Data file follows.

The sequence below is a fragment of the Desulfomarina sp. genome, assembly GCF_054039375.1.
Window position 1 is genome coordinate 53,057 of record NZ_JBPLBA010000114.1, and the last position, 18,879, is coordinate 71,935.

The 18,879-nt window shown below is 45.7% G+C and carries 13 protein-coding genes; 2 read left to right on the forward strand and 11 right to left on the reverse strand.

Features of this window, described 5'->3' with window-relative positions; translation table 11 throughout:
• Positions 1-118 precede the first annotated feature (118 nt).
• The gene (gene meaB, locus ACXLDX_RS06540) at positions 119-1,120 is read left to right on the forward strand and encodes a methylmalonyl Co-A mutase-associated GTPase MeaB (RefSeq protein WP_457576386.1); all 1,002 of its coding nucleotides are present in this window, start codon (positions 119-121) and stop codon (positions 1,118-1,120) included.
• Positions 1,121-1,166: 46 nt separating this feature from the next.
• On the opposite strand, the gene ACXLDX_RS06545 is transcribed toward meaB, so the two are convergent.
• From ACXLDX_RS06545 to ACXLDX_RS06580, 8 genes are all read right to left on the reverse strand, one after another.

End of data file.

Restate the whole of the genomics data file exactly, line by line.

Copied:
The sequence below is a fragment of the Desulfomarina sp. genome, assembly GCF_054039375.1.
Window position 1 is genome coordinate 53,057 of record NZ_JBPLBA010000114.1, and the last position, 18,879, is coordinate 71,935.

The 18,879-nt window shown below is 45.7% G+C and carries 13 protein-coding genes; 2 read left to right on the forward strand and 11 right to left on the reverse strand.

Features of this window, described 5'->3' with window-relative positions; translation table 11 throughout:
• Positions 1-118 precede the first annotated feature (118 nt).
• The gene (gene meaB, locus ACXLDX_RS06540) at positions 119-1,120 is read left to right on the forward strand and encodes a methylmalonyl Co-A mutase-associated GTPase MeaB (RefSeq protein WP_457576386.1); all 1,002 of its coding nucleotides are present in this window, start codon (positions 119-121) and stop codon (positions 1,118-1,120) included.
• Positions 1,121-1,166: 46 nt separating this feature from the next.
• On the opposite strand, the gene ACXLDX_RS06545 is transcribed toward meaB, so the two are convergent.
• From ACXLDX_RS06545 to ACXLDX_RS06580, 8 genes are all read right to left on the reverse strand, one after another.